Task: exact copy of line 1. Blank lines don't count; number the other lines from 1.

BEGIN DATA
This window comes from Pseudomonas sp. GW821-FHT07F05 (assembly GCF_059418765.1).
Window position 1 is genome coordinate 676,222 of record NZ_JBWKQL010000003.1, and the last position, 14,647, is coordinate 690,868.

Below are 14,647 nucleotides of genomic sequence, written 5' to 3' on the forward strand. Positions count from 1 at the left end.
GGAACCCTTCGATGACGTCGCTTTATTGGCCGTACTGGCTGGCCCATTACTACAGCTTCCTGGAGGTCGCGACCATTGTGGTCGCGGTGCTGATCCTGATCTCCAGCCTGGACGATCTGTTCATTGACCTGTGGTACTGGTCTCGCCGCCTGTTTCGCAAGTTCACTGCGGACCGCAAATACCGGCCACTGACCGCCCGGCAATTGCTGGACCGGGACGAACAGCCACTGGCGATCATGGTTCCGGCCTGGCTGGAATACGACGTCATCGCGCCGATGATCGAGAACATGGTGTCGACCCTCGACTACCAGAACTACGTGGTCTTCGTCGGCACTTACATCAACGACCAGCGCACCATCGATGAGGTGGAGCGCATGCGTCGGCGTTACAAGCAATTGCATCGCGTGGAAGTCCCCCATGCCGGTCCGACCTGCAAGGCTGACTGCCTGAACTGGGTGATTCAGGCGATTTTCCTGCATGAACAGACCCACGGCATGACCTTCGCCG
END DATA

This window comes from Pseudomonas sp. GW821-FHT07F05 (assembly GCF_059418765.1).